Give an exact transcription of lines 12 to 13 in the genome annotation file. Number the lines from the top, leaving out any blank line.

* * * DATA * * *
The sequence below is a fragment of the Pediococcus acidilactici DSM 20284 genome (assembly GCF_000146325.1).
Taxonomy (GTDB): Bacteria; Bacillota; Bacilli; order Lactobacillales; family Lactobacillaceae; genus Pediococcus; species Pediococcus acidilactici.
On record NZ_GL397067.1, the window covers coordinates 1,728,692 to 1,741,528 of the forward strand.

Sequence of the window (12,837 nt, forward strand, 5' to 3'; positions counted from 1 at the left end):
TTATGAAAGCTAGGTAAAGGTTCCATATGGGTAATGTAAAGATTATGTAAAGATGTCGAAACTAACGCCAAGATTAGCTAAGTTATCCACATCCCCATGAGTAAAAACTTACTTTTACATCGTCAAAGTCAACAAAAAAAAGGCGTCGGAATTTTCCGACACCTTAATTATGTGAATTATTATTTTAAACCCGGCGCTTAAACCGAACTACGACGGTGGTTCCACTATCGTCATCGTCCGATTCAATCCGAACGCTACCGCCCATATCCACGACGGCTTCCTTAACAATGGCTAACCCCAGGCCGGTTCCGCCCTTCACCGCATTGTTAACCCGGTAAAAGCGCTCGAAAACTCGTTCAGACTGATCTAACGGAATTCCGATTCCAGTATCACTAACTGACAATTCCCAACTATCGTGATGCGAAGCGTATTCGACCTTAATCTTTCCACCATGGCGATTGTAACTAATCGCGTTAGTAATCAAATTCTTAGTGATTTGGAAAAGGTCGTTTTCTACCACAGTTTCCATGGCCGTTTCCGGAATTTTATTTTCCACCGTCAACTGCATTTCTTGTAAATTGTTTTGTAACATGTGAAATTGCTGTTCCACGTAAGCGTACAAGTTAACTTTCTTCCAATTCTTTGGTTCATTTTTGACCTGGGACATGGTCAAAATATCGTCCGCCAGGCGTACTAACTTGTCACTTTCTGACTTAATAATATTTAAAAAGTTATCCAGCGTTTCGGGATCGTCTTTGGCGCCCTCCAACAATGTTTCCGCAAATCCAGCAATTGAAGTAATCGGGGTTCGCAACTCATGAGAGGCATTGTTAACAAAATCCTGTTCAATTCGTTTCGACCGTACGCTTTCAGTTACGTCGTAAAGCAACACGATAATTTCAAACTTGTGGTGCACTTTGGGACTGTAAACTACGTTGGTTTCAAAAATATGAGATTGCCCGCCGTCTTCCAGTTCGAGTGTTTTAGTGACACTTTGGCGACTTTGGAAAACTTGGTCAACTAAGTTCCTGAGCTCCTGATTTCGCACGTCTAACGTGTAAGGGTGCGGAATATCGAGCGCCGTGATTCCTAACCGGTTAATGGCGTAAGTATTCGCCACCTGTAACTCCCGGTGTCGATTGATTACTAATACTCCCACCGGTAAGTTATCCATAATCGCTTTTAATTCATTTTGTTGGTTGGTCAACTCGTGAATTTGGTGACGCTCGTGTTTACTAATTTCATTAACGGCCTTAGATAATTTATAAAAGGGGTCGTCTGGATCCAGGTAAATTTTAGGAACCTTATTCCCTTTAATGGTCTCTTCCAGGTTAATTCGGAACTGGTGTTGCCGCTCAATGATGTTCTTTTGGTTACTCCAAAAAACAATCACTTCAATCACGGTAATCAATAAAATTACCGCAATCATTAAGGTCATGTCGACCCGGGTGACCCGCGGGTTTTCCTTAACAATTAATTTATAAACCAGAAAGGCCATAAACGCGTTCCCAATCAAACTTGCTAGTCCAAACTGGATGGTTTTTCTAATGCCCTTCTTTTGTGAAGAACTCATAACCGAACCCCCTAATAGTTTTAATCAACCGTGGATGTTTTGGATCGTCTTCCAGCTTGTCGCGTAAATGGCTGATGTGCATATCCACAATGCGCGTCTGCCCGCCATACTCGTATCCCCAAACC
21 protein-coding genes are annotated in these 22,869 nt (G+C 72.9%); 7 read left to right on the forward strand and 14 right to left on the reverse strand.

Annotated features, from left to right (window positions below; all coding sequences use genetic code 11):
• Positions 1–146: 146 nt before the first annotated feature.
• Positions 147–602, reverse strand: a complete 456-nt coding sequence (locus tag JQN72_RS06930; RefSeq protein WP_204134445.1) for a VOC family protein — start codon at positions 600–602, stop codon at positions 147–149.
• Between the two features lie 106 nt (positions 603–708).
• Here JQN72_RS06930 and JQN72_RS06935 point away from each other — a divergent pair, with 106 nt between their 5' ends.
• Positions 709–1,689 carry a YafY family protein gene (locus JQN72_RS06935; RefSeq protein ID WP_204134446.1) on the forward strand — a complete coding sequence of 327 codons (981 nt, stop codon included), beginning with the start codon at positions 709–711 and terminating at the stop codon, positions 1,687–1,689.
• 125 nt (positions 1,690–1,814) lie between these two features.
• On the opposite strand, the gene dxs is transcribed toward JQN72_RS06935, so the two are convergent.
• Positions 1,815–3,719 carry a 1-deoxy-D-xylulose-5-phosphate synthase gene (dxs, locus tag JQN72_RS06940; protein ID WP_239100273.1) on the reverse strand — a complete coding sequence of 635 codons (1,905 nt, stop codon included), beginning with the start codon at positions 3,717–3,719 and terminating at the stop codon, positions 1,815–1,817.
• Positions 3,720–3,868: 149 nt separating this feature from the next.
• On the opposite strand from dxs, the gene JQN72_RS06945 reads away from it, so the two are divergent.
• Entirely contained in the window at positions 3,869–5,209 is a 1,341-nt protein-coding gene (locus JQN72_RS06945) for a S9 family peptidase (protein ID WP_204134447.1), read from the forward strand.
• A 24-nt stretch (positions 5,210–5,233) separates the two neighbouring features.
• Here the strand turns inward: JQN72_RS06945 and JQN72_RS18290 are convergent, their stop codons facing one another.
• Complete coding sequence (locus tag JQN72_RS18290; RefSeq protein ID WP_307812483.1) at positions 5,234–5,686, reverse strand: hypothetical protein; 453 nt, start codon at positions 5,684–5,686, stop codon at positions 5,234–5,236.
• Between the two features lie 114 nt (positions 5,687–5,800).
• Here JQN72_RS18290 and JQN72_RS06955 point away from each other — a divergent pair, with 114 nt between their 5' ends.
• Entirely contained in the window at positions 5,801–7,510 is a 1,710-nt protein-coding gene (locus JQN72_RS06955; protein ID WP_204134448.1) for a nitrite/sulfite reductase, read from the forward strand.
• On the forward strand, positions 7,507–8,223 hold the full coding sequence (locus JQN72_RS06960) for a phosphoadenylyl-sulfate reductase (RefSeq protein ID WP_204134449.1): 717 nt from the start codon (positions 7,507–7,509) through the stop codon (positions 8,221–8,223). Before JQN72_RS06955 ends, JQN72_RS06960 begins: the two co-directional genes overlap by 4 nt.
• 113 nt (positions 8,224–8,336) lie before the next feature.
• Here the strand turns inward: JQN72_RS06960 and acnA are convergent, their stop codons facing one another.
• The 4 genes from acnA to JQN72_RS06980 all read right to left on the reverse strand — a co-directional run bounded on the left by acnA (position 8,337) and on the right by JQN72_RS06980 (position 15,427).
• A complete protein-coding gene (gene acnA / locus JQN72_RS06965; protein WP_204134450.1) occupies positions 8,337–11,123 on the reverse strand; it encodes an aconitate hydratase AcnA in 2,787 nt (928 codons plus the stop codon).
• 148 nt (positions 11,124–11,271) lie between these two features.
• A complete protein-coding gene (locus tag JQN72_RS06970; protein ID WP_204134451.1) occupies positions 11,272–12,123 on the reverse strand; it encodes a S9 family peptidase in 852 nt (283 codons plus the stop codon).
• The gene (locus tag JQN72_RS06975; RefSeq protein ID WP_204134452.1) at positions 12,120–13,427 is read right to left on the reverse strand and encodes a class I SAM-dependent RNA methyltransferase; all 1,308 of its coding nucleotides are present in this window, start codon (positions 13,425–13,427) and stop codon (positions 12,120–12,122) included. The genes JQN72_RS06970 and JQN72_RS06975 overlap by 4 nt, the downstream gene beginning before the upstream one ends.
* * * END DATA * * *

• Positions 709–1,689 carry a YafY family protein gene (locus JQN72_RS06935; RefSeq protein ID WP_204134446.1) on the forward strand — a complete coding sequence of 327 codons (981 nt, stop codon included), beginning with the start codon at positions 709–711 and terminating at the stop codon, positions 1,687–1,689.
• 125 nt (positions 1,690–1,814) lie between these two features.